Rising suicidal tendency among children in Kerala during lockdown causes concern

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Violence faced at the hands of parents can be the most traumatic of all for children.
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Thiruvananthapuram: At least 66 children have ended their lives in Kerala since the COVID-19 lockdown began on March 25. Unable to bear the unprecedented situation where schools are shut and friends are out of reach to share their woes, the youngsters are reeling under tremendous stress.

According to Chief Minister Pinarayi Vijayan, there has been an increasing instances of suicidal tendencies among children in the state due to various reasons, including parents scolding them over mobile phone use and failure to attend online classes.

This has prompted the government to launch a tele-consultation facility for children facing stress and also cautioning parents against hurting their sentiments while being concerned about welfare of their wards. It has also ordered a study into the issue.

"Among the children an increasing instance of suicidal tendency is being witnessed which will become an extremely serious social issue. Since March 25, when the national lockdown was imposed, 66 children, below 18 years of age, have ended their lives due to various reasons", Vijayan said.

A mother scolding her child for not attending the ongoing online classes, or a parent questioning a child for downloading a sleazy video on the smart phone or the constant rift between the parents were among the reasons which triggered the suicidal tendency, he said on Saturday. As the schools have not yet re-opened due to the lockdown, the children are unable to meet their friends and share their problems.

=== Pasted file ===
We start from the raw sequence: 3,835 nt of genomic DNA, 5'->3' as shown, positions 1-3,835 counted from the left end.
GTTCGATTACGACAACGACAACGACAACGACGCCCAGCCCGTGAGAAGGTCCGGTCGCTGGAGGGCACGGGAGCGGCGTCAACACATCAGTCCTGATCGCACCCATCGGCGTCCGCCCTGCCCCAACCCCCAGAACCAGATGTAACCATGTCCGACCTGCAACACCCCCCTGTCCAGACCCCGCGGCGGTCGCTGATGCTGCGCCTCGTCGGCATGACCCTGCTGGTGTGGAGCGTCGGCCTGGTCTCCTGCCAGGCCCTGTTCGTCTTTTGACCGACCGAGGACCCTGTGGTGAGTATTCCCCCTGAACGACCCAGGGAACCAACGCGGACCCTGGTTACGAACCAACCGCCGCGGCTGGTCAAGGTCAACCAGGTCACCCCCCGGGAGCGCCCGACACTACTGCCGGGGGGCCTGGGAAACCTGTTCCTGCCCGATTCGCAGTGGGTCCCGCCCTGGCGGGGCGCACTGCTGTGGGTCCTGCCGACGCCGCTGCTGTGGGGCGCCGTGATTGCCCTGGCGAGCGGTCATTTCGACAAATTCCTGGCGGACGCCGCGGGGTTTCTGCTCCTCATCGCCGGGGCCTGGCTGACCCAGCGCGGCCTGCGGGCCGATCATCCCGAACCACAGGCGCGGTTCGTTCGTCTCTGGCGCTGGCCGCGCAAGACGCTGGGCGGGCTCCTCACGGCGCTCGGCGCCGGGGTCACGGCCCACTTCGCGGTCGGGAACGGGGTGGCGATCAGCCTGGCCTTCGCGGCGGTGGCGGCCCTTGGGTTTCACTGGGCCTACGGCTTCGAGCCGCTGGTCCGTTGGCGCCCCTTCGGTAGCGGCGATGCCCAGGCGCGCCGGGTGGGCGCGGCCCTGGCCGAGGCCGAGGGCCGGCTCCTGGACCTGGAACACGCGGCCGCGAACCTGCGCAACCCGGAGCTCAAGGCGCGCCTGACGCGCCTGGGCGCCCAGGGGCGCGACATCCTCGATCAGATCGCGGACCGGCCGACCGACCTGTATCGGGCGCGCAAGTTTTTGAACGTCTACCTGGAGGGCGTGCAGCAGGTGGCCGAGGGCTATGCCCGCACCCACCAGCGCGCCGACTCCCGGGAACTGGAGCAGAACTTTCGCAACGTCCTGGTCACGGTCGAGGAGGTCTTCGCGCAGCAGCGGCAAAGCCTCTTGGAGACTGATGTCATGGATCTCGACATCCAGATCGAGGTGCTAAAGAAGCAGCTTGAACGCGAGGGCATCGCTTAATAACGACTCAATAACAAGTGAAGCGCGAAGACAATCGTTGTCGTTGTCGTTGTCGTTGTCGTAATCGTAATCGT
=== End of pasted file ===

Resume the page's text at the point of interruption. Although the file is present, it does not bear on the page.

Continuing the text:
Vijayan said though the parents were intervening keeping in mind their child's welfare, it was essential to ensure that the young minds were not hurt in the process. To help the children facing issues relating to mental pressures, 'Chiri' a tele-counselling initiative has been started by the government under its 'Our Responsibility to Children' programme (ORC), a planned community intervention that connects with people between the age of 12-18 years. The state health department has also launched 'Ottakalla Oppamundu' (You are not alone, we are with you) programme to help children facing any kind of mental distress and to prevent the suicidal tendencies among them.

Health Minister K K Shailaja said under the psychosocial support assistance, her department has so far reached out to 68,814 children and 10,890 children have been given counselling. The changes in the behaviour of their children should be noted by the family members and if they find something amiss, the district psychosocial help desk should be informed, she said.

A 15-member team of Students Police Cadets will be constituted in each of the 14 districts to help the children needing any assistance, police sources said. Education should not be a competition, but a means to gain knowledge, Vijayan said.

A society's future lies with the children and it is the duty of the society and the government to ensure their physical and mental well being.

Taking a serious view of the situation, the state government has constituted a committee headed by Fire and Rescue Services DGP R Sreelekha to conduct a study on child suicides in the state. The aim of the ORC was also to create a multi-collaborative platform for government and professional agencies, parents and teachers to equip youth with appropriate know-how to face challenges, officials said.

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